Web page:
Marine Matters: Learning something new every day

Phil CoulthardSouth Western Times
A routine research survey discovered a number of things about dolphins in the waters off Bunbury last week.
Camera IconA routine research survey discovered a number of things about dolphins in the waters off Bunbury last week.

After 26 years of regular dolphin observation you would think there was little the Dolphin Discovery Centre team did not know about them or their environment.

With daily boat tours running for more than 20 years and dedicated research teams analysing them for the past 15 years, the centre has allocated significant resources and volunteer effort into establishing a solid understanding on their population, behaviours and habitat use.

A number of PhD students have also completed their post graduate degrees here in Bunbury and a significant amount of research from scientists worldwide has also been carried out.

None of this knowledge and scientific credibility, however, would prepare us for what we were to discover on a routine research survey expedition last Thursday.

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Myself and the team headed out early and were lucky to find a big group of males socialising at the end of the Outer Harbour rock wall.

Taking as many photos of their dorsal fins for identification as possible, we soon realised they were not our regular everyday members of the dolphin population but rather an alliance of males from further offshore.

They were likely in the area searching for available females so we followed them north along Buffalo Beach and sure enough, it wasn’t long before they joined a big maternal group who appeared to be in quite a hurry.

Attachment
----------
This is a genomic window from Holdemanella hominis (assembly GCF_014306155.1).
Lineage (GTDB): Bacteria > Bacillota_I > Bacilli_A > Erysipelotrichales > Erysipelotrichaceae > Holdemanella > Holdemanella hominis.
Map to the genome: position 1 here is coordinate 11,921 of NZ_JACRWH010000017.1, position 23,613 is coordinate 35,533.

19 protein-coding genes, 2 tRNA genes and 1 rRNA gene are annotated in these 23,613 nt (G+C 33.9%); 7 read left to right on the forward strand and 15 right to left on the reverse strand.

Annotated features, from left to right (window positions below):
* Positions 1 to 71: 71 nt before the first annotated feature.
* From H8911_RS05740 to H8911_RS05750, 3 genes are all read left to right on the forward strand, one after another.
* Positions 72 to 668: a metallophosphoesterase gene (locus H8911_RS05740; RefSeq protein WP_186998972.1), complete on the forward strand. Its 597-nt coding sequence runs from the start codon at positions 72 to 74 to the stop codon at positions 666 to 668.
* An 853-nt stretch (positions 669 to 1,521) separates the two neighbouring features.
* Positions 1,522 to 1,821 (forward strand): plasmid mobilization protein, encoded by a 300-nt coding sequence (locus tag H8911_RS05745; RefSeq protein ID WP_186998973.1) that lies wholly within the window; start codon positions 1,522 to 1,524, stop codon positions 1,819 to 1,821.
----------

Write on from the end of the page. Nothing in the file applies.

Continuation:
Initially we assumed they were attempting to flee from the boys, however another big group further north suggested a feeding frenzy was about to begin.

As it turned out more than 70 dolphins were involved in the feed session and provided us with the perfect opportunity to update our local dolphin identification catalogue.

The Bunbury dolphin population is estimated to be around 150 individual animals so we were excited to have almost half of them in one place.

Well that’s what we thought.

After an exhausting hour of observations we left the dolphins and continued our survey trip back across the Bay and then south along Back Beach.

Within minutes we had another sighting of dolphins feeding adjacent to the City of Bunbury Surf Lifesaving Club.

With another big school of herring the target, it wasn’t long before another four groups charged in from all directions.

Was this really happening?

Analysis of the 2000 photos taken over the three-hour survey confirmed another 80 dolphins were present with dozens more missed or simply unidentified.

With the number already more than 150 dolphins for the day, we still hadn’t surveyed the local dolphins living close to the Cut, inside the Leschenault Estuary, or those that are residents of Binningup to the north and Peppermint Grove Beach to the south.

Clearly there were a lot more dolphins in the area than we could have expected with many rarely if ever being observed so close to Koombana Bay.

Why so many were in the area that day may simply be related to the availability of food close to shore, however with ocean currents and temperature variations occurring more often these days there is every chance the dolphins are beginning to respond and adapt to their surrounding environment.

Even more surprising was the lack of newborn calves present.

Incredibly, we only found one newborn on the day and only four new calves have so far been confirmed within the entire region this breeding season.

Sadly one of those was found dead near the Inner Harbour on Saturday morning and has since been transported to Perth for further analysis.

In the meantime, our research team will continue to remain busy on the water through the next few months monitoring dolphin numbers and recording the recruitment of new calves.

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